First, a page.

"In urban areas the education of a Black child is being paid for by the White population, that is English and Afrikaans speaking groups. Therefore the Secretary for Bantu Education has the responsibility of satisfying the English and Afrikaans-speaking people. Consequently, as the only way of satisfying both groups, the medium of instruction in all schools shall be on a 50-50 basis.... In future, if schools teach through a medium not prescribed by the department for a particular subject, examination question papers will only be set in the medium with no option of the other language".

Teachers also raised objections to the government announcement. Some Black teachers, who were members of the African Teachers Association of South Africa, complained that they were not fluent in Afrikaans. The students initially organised themselves into local cultural groups and youth clubs. At school there was a significant number of branches of the Students Christian Movements (SCMs), which were largely apolitical in character. SASM penetrated these formations between 1974 and 1976. And when conditions ripened for the outbreak of protests, SASM formed an Action Committee on 13 June 1976, which was later renamed the Soweto Student Representative Council (SSRC). They were conscientised and influenced by national organisations such as the Black Peoples' Convention (BPC), South African Student Organisations (SASO) and by the Black Consciousness philosophy. They rejected the idea of being taught in the language of the oppressor.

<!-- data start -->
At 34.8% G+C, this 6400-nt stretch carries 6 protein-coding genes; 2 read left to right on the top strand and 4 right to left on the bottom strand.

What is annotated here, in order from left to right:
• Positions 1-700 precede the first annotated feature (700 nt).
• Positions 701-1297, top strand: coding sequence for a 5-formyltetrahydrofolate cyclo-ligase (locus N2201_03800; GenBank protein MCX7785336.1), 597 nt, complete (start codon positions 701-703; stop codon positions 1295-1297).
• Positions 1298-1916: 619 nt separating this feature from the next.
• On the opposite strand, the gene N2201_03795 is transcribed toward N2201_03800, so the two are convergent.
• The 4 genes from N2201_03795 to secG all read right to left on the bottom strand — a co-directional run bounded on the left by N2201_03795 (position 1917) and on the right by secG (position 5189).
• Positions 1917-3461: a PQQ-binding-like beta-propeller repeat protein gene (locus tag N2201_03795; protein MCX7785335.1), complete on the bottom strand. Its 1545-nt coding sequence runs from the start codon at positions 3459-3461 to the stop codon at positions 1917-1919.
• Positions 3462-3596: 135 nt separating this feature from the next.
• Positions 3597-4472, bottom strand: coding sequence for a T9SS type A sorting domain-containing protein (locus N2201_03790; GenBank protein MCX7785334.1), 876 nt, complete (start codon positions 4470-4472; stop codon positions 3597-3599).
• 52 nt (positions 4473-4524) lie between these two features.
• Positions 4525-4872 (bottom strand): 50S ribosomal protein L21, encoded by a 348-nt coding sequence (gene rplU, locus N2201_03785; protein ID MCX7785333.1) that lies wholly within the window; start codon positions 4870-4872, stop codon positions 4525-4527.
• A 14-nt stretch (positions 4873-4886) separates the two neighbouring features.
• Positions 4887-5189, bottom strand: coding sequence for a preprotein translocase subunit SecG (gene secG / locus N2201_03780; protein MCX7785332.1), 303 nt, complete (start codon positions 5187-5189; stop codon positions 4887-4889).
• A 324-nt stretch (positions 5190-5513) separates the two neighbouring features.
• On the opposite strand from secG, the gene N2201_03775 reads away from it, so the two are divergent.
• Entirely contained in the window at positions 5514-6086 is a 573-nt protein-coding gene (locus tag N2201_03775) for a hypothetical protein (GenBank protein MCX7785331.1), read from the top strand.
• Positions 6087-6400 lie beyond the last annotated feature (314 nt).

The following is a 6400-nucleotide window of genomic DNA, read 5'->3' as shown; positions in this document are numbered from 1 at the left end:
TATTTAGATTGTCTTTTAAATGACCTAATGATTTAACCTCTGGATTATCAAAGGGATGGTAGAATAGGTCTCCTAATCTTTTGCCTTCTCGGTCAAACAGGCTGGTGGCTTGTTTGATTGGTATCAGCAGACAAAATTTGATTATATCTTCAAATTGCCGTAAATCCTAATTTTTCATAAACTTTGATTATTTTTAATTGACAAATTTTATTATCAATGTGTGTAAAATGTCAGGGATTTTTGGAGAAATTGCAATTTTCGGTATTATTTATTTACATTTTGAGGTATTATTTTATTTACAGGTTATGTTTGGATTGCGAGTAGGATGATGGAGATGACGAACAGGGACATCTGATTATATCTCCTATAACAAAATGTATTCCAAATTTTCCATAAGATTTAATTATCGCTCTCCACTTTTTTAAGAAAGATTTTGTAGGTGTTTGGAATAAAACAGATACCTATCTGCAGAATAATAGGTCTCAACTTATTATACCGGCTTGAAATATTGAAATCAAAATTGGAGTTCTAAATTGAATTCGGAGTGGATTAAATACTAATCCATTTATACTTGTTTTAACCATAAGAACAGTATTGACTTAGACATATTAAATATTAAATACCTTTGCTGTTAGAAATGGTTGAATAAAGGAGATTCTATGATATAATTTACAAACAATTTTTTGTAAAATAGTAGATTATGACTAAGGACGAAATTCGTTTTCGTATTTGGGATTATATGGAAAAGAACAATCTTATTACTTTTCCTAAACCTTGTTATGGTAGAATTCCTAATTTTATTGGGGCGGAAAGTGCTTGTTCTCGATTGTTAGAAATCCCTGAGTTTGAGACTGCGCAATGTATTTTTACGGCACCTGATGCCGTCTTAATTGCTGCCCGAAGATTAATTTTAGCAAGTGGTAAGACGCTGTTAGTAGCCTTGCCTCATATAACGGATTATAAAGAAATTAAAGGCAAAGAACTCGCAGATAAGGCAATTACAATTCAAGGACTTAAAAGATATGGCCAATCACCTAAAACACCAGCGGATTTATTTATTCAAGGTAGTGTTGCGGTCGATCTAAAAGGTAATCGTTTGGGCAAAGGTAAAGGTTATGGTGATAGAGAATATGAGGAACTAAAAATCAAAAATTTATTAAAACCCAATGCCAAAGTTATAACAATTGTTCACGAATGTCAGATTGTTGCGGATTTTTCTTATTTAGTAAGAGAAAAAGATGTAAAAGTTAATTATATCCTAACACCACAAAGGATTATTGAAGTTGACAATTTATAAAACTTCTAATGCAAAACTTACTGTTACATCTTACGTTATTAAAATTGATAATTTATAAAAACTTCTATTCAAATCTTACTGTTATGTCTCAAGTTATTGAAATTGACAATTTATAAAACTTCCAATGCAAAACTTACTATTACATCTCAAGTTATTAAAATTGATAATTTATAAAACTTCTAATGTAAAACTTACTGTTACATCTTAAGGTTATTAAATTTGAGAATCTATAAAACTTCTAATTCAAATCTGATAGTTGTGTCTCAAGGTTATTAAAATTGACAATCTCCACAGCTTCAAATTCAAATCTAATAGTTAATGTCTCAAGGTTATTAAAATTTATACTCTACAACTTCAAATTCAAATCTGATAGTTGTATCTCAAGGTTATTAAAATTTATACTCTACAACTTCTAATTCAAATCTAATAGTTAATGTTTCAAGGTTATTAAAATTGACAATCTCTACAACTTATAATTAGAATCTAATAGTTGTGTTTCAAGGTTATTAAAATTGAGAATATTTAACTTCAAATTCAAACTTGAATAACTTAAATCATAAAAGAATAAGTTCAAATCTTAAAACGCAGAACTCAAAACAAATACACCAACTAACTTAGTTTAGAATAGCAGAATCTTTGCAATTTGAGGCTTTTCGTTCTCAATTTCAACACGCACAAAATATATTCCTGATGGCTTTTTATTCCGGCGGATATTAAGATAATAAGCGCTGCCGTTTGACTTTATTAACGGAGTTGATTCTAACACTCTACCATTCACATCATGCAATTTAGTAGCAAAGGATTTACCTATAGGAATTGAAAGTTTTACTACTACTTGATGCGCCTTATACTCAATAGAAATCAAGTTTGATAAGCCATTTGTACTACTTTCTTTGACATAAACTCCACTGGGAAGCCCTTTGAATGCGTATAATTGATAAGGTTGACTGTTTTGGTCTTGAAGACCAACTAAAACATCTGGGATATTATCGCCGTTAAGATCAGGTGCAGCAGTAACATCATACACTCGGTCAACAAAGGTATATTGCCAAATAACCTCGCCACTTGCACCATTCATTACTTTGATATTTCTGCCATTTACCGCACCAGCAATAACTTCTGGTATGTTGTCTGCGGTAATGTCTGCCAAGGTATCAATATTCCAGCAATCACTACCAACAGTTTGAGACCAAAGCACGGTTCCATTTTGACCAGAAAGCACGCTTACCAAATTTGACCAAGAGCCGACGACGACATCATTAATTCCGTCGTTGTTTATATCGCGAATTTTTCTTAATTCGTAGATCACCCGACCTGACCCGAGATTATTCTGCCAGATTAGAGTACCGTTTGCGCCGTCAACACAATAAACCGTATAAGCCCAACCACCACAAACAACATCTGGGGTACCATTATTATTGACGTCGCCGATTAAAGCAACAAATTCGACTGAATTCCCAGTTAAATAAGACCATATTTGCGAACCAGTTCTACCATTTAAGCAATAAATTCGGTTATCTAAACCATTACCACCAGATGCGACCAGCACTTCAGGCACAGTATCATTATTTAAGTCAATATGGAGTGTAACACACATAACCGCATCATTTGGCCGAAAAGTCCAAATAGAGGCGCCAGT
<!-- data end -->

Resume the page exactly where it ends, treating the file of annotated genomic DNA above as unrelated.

The uprising took place at a time when liberation movements were banned throughout the country and South Africa was in the grip of apartheid.

The uprising